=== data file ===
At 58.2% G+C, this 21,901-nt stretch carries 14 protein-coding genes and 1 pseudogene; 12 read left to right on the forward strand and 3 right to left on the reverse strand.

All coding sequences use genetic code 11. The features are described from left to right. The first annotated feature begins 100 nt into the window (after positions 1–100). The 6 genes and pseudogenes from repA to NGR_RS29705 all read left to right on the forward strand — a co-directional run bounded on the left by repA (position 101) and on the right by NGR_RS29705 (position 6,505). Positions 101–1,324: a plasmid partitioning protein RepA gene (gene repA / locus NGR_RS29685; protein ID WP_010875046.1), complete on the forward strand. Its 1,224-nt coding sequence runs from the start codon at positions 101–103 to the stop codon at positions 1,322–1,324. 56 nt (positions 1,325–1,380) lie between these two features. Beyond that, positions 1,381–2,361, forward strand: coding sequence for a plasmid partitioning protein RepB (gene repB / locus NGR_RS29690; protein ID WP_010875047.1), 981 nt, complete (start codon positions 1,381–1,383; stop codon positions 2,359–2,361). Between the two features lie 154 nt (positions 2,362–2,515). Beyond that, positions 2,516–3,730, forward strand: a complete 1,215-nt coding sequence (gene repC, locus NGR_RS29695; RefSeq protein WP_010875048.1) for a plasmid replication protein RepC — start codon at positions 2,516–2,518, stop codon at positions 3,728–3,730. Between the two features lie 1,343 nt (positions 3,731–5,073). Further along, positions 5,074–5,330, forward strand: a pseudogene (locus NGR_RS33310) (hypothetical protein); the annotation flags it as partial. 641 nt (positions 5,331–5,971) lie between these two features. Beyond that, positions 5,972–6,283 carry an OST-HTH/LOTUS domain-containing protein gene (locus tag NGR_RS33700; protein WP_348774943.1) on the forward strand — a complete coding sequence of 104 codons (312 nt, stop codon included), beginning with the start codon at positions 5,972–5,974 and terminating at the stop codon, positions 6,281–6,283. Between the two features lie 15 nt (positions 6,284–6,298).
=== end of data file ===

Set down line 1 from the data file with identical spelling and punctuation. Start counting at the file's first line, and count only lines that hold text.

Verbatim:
At 58.2% G+C, this 21,901-nt stretch carries 14 protein-coding genes and 1 pseudogene; 12 read left to right on the forward strand and 3 right to left on the reverse strand.